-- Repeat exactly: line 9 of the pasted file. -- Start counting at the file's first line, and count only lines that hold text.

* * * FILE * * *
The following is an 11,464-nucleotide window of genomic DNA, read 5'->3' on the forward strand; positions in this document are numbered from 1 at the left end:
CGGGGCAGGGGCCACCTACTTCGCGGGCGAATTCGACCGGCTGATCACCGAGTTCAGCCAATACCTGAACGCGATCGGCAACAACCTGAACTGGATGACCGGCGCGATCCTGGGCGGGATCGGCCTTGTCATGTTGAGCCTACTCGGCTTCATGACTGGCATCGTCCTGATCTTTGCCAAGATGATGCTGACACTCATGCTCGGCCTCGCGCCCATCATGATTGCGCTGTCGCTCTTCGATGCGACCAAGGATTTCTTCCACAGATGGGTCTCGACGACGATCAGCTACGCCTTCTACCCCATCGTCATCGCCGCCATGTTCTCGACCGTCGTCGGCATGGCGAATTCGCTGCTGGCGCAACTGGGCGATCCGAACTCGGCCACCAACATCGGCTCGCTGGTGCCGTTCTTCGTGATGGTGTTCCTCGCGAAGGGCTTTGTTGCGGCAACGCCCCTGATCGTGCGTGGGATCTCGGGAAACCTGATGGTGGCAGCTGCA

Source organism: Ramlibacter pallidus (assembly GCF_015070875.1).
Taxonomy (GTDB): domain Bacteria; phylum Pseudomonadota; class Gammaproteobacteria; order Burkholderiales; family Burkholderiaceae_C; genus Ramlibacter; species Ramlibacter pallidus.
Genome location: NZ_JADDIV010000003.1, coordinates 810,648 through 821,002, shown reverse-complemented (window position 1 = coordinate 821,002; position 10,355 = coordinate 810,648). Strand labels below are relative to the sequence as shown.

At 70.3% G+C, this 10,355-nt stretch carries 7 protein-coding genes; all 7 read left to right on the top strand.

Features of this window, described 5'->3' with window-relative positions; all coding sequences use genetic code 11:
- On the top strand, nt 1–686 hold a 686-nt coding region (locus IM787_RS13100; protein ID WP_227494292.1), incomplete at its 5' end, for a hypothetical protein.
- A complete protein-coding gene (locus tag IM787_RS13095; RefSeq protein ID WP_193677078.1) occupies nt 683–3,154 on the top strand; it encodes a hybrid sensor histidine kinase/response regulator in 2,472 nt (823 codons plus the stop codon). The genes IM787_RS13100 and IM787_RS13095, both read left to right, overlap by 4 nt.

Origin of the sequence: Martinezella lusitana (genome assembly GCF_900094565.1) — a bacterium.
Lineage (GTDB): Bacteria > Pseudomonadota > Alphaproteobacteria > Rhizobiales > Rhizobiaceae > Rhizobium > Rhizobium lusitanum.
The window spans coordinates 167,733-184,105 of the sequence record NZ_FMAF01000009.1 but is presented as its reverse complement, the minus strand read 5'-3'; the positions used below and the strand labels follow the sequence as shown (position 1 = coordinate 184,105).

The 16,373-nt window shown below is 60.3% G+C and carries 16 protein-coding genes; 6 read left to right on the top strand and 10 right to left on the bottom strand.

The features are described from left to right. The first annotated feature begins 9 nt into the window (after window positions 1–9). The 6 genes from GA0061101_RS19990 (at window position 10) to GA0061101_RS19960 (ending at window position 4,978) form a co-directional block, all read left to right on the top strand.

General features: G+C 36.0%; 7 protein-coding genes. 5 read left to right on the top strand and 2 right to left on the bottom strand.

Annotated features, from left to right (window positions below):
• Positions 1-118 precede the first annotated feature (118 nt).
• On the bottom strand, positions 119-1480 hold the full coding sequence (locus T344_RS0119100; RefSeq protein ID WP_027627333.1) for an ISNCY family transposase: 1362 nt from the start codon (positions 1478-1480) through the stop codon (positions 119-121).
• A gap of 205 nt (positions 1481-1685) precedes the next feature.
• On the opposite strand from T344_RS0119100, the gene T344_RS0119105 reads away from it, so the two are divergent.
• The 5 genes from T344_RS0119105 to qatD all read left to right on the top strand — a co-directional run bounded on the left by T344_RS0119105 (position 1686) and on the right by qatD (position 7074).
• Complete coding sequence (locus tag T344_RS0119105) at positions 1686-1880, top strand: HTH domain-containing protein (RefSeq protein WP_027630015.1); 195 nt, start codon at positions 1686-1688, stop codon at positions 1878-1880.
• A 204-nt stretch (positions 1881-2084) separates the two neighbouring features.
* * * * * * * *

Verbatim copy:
- A complete protein-coding gene (locus tag IM787_RS13095; RefSeq protein ID WP_193677078.1) occupies nt 683–3,154 on the top strand; it encodes a hybrid sensor histidine kinase/response regulator in 2,472 nt (823 codons plus the stop codon). The genes IM787_RS13100 and IM787_RS13095, both read left to right, overlap by 4 nt.